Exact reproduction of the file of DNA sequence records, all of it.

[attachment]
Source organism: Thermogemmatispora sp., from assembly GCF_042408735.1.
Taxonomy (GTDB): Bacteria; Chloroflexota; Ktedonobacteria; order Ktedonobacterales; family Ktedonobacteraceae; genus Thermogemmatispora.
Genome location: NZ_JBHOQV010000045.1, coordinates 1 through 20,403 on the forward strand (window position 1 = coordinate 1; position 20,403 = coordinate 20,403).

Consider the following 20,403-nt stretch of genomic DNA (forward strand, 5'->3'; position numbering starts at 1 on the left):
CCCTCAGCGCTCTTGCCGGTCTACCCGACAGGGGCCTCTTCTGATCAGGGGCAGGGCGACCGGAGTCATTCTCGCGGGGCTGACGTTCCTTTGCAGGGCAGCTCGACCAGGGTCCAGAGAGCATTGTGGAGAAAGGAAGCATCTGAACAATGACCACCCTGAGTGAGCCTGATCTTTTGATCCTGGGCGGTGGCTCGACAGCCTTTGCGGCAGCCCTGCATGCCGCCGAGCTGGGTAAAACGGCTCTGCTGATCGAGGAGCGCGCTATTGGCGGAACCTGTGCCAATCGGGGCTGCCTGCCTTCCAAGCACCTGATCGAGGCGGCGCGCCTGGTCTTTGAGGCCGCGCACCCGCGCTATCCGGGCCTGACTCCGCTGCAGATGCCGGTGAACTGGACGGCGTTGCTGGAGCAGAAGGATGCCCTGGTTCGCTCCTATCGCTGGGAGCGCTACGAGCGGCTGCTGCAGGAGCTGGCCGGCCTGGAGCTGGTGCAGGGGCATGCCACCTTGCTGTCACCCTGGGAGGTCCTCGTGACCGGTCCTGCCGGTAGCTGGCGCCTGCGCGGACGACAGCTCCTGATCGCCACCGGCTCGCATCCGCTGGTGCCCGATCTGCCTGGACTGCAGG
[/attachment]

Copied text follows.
Source organism: Thermogemmatispora sp., from assembly GCF_042408735.1.
Taxonomy (GTDB): Bacteria; Chloroflexota; Ktedonobacteria; order Ktedonobacterales; family Ktedonobacteraceae; genus Thermogemmatispora.
Genome location: NZ_JBHOQV010000045.1, coordinates 1 through 20,403 on the forward strand (window position 1 = coordinate 1; position 20,403 = coordinate 20,403).

Consider the following 20,403-nt stretch of genomic DNA (forward strand, 5'->3'; position numbering starts at 1 on the left):
CCCTCAGCGCTCTTGCCGGTCTACCCGACAGGGGCCTCTTCTGATCAGGGGCAGGGCGACCGGAGTCATTCTCGCGGGGCTGACGTTCCTTTGCAGGGCAGCTCGACCAGGGTCCAGAGAGCATTGTGGAGAAAGGAAGCATCTGAACAATGACCACCCTGAGTGAGCCTGATCTTTTGATCCTGGGCGGTGGCTCGACAGCCTTTGCGGCAGCCCTGCATGCCGCCGAGCTGGGTAAAACGGCTCTGCTGATCGAGGAGCGCGCTATTGGCGGAACCTGTGCCAATCGGGGCTGCCTGCCTTCCAAGCACCTGATCGAGGCGGCGCGCCTGGTCTTTGAGGCCGCGCACCCGCGCTATCCGGGCCTGACTCCGCTGCAGATGCCGGTGAACTGGACGGCGTTGCTGGAGCAGAAGGATGCCCTGGTTCGCTCCTATCGCTGGGAGCGCTACGAGCGGCTGCTGCAGGAGCTGGCCGGCCTGGAGCTGGTGCAGGGGCATGCCACCTTGCTGTCACCCTGGGAGGTCCTCGTGACCGGTCCTGCCGGTAGCTGGCGCCTGCGCGGACGACAGCTCCTGATCGCCACCGGCTCGCATCCGCTGGTGCCCGATCTGCCTGGACTGCAGG